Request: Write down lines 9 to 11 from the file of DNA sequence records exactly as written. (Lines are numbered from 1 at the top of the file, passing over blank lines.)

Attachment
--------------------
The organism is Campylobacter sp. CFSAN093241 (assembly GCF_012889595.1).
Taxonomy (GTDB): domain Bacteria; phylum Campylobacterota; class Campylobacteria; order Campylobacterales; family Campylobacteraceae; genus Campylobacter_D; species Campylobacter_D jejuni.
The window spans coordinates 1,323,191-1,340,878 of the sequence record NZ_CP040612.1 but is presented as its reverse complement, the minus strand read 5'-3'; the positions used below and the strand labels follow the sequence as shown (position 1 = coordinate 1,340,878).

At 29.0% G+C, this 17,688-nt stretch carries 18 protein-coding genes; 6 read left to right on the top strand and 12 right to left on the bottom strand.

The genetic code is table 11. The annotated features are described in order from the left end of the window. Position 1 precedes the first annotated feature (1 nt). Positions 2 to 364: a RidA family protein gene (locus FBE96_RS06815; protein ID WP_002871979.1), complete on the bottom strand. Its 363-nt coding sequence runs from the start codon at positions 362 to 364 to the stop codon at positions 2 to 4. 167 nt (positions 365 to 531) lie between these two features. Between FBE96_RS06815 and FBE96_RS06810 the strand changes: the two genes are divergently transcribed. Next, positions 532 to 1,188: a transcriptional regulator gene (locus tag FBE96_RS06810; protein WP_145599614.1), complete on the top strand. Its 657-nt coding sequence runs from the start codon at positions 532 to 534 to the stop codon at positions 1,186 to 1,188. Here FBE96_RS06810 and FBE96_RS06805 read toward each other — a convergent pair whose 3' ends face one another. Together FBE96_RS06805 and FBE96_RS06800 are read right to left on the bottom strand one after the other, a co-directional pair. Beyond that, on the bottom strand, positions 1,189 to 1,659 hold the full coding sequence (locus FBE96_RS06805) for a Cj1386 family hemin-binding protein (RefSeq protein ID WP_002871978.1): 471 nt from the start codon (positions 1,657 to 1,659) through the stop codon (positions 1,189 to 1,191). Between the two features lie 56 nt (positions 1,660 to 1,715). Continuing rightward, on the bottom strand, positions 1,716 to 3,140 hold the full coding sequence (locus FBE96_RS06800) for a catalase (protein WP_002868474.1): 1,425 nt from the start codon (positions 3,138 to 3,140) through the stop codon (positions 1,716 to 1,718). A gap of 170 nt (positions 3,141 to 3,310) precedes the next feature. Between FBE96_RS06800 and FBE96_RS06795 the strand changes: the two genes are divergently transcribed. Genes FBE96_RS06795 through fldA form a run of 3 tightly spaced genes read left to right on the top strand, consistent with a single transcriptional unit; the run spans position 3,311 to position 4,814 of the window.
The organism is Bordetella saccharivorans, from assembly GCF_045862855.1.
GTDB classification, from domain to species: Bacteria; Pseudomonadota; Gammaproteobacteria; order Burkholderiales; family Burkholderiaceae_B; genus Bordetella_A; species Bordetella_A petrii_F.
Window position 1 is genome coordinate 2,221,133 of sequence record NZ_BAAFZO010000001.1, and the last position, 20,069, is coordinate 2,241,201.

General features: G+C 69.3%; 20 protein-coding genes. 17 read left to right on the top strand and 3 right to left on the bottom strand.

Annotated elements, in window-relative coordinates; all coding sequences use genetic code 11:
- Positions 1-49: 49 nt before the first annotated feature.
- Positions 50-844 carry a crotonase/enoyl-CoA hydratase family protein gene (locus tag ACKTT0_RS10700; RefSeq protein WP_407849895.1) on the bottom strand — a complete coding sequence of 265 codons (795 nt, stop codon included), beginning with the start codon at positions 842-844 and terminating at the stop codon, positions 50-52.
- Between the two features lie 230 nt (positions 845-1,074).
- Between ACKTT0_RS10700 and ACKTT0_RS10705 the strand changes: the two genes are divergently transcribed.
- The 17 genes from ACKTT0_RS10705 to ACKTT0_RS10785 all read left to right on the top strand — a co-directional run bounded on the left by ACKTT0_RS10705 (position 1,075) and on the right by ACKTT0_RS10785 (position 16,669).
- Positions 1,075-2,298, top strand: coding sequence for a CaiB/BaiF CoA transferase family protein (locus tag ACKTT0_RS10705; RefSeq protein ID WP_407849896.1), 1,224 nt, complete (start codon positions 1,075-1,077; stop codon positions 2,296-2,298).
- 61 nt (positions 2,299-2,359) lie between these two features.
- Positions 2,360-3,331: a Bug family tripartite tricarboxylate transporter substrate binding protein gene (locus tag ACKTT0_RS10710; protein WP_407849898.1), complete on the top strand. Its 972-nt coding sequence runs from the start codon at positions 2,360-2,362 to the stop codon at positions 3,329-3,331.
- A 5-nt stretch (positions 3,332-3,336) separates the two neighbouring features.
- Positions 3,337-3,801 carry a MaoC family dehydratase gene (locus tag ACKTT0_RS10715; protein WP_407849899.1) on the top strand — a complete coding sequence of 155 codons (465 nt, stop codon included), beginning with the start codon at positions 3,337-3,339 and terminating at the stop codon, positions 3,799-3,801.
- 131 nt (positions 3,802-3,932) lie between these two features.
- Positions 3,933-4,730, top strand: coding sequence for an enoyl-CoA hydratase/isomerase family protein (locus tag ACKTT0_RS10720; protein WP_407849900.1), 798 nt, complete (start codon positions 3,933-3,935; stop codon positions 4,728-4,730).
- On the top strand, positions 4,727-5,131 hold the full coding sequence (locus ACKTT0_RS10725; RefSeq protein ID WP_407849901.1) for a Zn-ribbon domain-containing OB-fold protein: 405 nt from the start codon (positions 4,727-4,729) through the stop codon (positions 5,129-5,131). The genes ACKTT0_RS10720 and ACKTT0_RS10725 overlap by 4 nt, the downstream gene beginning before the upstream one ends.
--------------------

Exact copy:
General features: G+C 69.3%; 20 protein-coding genes. 17 read left to right on the top strand and 3 right to left on the bottom strand.

Annotated elements, in window-relative coordinates; all coding sequences use genetic code 11:
- Positions 1-49: 49 nt before the first annotated feature.